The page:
Recently I've noticed how conversations with friends about our boomerang children have shifted gear from practical to emotional issues. Nowadays the focus is less about what "they" are (or are not) doing, more about the nature of the relationship between us. They went away as adolescents, returned as adults, and yet too often, we cringingly confess, we slip into treating them as children, compulsively doing too much for them and then blowing a fuse when we can't stop ourselves from doing too much.
After one of these conversations the less palatable side of my dream becomes uncomfortably clear. There I was, trying to mother the whole goddamn lot of them, treating them as children rather than adults who are well able to look after themselves. I am the one who is walling myself up and restricting both myself and my relationship with those around me in the process. They, on the other hand, seem quite able to relate more equally and amicably over a smallish hurdle.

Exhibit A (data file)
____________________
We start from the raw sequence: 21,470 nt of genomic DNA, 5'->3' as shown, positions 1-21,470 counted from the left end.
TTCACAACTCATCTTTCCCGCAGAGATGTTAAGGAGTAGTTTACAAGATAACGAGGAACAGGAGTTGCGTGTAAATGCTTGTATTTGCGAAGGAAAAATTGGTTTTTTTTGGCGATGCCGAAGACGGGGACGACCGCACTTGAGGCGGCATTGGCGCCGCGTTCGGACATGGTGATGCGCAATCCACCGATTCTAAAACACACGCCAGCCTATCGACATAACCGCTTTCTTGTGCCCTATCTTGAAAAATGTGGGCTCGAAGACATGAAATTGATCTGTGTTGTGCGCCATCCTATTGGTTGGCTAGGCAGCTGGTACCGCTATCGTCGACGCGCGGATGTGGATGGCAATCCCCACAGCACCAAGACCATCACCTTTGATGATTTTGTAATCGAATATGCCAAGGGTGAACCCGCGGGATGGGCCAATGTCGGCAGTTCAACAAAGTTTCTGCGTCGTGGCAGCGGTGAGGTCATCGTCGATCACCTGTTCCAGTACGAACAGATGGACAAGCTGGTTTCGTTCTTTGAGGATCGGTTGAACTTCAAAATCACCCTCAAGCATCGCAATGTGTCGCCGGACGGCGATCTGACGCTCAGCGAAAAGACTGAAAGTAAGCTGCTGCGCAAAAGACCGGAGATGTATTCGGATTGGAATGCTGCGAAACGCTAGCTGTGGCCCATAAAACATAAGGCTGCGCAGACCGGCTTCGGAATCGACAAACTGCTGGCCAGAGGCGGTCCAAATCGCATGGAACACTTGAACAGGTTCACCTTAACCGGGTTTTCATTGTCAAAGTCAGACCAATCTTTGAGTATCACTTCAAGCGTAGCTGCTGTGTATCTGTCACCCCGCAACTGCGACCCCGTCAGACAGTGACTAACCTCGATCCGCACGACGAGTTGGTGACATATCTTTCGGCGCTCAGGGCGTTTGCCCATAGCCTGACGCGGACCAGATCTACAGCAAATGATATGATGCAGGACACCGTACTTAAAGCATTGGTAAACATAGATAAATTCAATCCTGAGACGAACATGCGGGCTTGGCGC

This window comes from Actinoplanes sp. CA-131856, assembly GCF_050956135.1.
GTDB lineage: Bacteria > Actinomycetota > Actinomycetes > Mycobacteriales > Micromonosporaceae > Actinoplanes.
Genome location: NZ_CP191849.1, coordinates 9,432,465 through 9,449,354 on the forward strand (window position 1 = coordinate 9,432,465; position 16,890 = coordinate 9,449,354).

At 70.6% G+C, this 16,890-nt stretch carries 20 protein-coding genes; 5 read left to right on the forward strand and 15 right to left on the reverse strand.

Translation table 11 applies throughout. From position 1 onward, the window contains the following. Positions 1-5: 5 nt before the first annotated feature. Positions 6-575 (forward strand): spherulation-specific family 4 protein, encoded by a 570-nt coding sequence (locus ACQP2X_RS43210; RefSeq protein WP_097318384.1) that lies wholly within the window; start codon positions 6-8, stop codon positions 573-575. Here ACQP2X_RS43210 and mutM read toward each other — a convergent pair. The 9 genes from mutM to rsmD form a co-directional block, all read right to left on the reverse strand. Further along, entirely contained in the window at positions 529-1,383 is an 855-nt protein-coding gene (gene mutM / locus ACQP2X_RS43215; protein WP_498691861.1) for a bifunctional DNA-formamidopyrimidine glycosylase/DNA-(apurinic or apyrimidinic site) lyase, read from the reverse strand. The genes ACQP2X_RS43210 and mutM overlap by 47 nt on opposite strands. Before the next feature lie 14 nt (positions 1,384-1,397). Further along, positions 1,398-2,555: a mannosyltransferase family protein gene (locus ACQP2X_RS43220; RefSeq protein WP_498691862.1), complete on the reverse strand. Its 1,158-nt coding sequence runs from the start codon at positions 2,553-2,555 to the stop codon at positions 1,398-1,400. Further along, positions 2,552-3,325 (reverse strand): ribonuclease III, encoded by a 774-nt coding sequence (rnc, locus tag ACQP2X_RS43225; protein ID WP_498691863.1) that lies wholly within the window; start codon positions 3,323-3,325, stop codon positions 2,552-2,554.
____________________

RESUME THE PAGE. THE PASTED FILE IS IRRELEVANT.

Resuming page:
Freud was always baffled by women's capacity to spend so much time and energy looking after others, and even today, as a woman, mother and psychotherapist, I know how easily doing too much for others (so smothering them with unrequested "help") can be disguised as tender loving care. (Just before writing this piece I caught myself resentfully lugging laundry around that actually no one had even asked me to wash).
Relating to one's adult children as adults rather than children is never going to be plain sailing and living under the same roof inevitably makes this process more challenging. But both individually and as a culture we all need to wake up to the new domestic situation we are in. My eldest sons are among more than three million young adults currently living back at home. As these numbers continue to rise, we all need to remember that mollycoddling gets dangerously in the way of healthy emotional growth. As they grow older we need to make sure that wherever they are living, we have done our best to let them grow up.
Elizabeth Meakins's book, 'What Will You Do With My Story?', containing many of the columns she wrote for 'The Independent' (in Tales from the Therapists Couch), is published by Karnac, £16.99. To order this book for the special price of £15.99 including P&P go to independentbooksdirect.co.ukReuse content